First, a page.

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Ophthalmology Department Names Two to Endowed Positions
Tomorrow’s ophthalmologic breakthroughs will be made by today’s young medical professionals, said Judianne Kellaway, M.D., associate professor of ophthalmology and visual science and assistant dean for admissions at The University of Texas Medical School at Houston.
That’s why it’s crucial to lay the foundation for tomorrow’s medical bedrock today, she said.
“It’s important that we look at education like a pebble in the pond – it sends a ripple throughout,” she said. “We have a responsibility to help young doc-tors learn to help their patients.”
Thanks to research and efforts from Kellaway and colleague Stephen Mills, Ph.D., also an associate professor of ophthalmology and visual science, this commitment to generations of patients could yield bountiful results. This is partly why both have been named to endowed professorships. Recently, Kellaway was named the first holder of the Stephen A. Lasher III Professorship in Ophthalmology. Mills was appointed to the John P. McGovern, M.D. Distinguished Professorship in Ophthalmology.
Understanding the Light-to-Sight Process
Mills said he will use the resources from the professorship to investigate specific circuits in the retina to learn how information flows from light stimulation to produce visual sensation. Learning how light, or information, is processed through the eye could redefine what we know about sight.
“The award could help that happen,” Mills said. “It will help further that research by providing a steady source of funding for those special needs not met by other grants.”
Mills’ work involves the identification and characterization of the numerous individual circuits in the retina.
“These channels control pupil diameter, eye movements, coordinate vision and balance,” he said. “Yet they’re poorly understood, even at the early levels.”
Mills said recent breakthroughs could change that.
“We have recently found new methods of analyzing these circuits,” he said. “I anticipate that the work on which we are embarking will contribute significantly to the under-standing of unknown retinal circuits, and how deficits in their function may contribute to specific visual deficits caused by disease or injury.”
He said the distinguished professorship is one of the greatest honors of his career.
“I am very pleased. On both the personal and professional level, the award of this endowment indicates a level of sup-port and appreciation from my colleagues that my work is respected and appreciated,” he said. “Further, the attachment of this endowment to my title signals a level of identification with the health science center beyond a job title and beyond tenure, that I have a particular and prized role in my department and school. I am honored by the recognition.”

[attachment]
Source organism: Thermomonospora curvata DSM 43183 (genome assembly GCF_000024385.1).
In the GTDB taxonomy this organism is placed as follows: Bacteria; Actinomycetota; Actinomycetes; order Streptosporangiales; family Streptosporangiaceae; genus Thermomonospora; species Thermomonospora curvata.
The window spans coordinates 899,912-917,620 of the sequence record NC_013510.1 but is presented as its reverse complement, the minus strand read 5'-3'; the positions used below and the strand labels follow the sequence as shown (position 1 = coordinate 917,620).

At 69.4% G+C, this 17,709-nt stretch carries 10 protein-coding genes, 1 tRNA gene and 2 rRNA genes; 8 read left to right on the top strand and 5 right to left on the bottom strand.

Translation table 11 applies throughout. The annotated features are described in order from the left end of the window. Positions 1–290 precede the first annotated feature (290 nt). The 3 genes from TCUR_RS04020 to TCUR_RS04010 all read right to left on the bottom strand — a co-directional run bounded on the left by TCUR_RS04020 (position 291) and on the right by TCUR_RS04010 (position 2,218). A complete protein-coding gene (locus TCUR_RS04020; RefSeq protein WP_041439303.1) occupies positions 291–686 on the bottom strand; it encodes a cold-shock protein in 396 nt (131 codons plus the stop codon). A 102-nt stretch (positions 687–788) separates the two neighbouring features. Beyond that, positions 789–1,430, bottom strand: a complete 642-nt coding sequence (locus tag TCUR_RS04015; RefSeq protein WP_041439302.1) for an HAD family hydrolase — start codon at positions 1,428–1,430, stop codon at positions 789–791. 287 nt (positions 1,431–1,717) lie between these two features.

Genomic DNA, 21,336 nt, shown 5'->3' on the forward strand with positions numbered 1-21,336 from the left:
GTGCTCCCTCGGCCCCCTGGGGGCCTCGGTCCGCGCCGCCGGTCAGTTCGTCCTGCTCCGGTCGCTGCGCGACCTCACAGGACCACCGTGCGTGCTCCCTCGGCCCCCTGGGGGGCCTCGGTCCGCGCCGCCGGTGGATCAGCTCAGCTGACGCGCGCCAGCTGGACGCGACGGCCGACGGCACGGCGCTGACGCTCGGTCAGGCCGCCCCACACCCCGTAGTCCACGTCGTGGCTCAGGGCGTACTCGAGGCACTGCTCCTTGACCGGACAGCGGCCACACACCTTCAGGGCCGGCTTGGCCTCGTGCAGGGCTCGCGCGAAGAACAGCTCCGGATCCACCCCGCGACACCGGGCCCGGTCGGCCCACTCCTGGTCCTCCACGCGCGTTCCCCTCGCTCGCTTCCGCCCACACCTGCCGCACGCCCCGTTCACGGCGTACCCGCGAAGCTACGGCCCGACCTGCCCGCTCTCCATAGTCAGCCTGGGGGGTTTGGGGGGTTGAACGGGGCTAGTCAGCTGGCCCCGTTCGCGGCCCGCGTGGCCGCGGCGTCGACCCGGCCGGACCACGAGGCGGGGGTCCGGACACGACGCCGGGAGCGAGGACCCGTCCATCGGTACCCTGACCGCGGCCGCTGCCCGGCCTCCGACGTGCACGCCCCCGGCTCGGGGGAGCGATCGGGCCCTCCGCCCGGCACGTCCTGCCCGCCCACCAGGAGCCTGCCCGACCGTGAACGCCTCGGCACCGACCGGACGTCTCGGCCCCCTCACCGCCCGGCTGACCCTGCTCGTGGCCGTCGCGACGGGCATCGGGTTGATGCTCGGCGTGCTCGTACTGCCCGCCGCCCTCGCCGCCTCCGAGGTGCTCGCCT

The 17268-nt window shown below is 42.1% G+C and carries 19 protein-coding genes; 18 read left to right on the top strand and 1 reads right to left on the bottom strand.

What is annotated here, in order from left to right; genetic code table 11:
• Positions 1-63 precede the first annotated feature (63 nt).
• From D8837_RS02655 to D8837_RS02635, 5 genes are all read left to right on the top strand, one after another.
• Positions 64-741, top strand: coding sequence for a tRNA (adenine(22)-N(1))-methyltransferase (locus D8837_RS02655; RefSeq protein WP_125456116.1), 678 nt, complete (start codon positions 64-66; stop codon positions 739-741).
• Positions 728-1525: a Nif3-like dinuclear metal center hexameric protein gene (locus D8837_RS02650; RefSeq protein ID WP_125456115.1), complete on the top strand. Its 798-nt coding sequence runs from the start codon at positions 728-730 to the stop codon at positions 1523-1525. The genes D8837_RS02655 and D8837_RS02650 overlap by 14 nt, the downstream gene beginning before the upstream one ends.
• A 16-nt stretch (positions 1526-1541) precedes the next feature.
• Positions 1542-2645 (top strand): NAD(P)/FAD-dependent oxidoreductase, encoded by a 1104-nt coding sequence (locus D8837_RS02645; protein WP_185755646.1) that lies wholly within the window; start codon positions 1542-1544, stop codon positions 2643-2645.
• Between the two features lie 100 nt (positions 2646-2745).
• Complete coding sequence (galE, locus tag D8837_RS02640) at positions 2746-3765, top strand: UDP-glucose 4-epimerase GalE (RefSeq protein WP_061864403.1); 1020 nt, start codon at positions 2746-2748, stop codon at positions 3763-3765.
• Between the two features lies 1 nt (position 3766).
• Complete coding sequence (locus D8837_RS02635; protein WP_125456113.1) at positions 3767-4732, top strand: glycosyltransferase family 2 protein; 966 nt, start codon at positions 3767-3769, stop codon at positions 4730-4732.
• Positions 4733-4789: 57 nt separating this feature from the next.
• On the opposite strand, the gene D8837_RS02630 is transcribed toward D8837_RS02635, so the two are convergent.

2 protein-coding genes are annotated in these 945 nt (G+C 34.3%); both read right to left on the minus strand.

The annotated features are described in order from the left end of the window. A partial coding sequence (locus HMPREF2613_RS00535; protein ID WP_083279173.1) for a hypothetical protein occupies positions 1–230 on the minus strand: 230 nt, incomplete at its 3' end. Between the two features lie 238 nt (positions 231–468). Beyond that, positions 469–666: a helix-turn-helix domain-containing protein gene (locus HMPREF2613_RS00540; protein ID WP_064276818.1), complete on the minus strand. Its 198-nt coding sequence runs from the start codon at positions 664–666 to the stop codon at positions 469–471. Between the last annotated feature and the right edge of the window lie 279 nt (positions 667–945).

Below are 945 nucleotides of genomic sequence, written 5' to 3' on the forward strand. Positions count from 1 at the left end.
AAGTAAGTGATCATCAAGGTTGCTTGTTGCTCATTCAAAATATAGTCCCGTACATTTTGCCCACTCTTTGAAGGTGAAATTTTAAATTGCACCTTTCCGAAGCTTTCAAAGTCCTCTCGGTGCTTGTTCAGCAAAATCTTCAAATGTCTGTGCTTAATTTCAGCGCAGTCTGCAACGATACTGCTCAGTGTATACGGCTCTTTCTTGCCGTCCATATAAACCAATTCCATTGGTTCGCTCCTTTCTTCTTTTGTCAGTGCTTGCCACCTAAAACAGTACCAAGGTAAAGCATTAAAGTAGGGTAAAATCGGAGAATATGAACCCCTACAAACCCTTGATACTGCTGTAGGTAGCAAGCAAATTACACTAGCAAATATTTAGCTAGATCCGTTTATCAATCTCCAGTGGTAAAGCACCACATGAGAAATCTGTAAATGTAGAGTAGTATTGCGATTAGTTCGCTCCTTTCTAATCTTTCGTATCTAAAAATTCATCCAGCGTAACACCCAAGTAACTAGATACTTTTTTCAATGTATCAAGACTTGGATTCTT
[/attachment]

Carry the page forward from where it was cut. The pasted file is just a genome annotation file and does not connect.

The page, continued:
Mills earned his Ph.D. from the University of Montana in 1980 and has won numerous teaching and research recognitions.
Medical Education Needs Research Funding
Kellaway said she will use endowment resources to seed research projects for future doctors. Education is critical to both patient care and medical research, she said. Without education, new ideas are virtually impossible to foster.
“I’m looking forward to developing ideas,” she said. “Research, certainly, has many possibilities. But I also feel that there is a real need in medical education.”
Kellaway began her career in education after obtaining a M.Ed. from the University of Houston. She then graduated from the UT Medical School at Houston and completed a year in internal medicine at the Robert Woods Johnson Cooper Hospital in Camden, N.J.
She returned to the UT Medical School at Houston to complete her ophthalmology residency and received sub-specialty training in diseases and surgery of the retina and vitreous.
Kellaway has created and directs a fourth-year elective, “Essentials of Medicine,” which provides students an opportunity to re-evaluate and connect with their chosen vocation. In addition to her clinical and teaching obligations at the medical school, she has served on the board of the John P. McGovern Museum of Health & Medical Science and lectures to high school and college groups about common eye disorders and eye safety. She also instructs astronauts at the Johnson Space Center.
She serves on the advisory board for the National Youth Leadership Forum in Medicine that sends thousands of high school seniors to medical schools around the country. She also is the faculty sponsor of the Health and Human Spirit Student Advisory Committee.
By Andy Summa for Institutional Advancement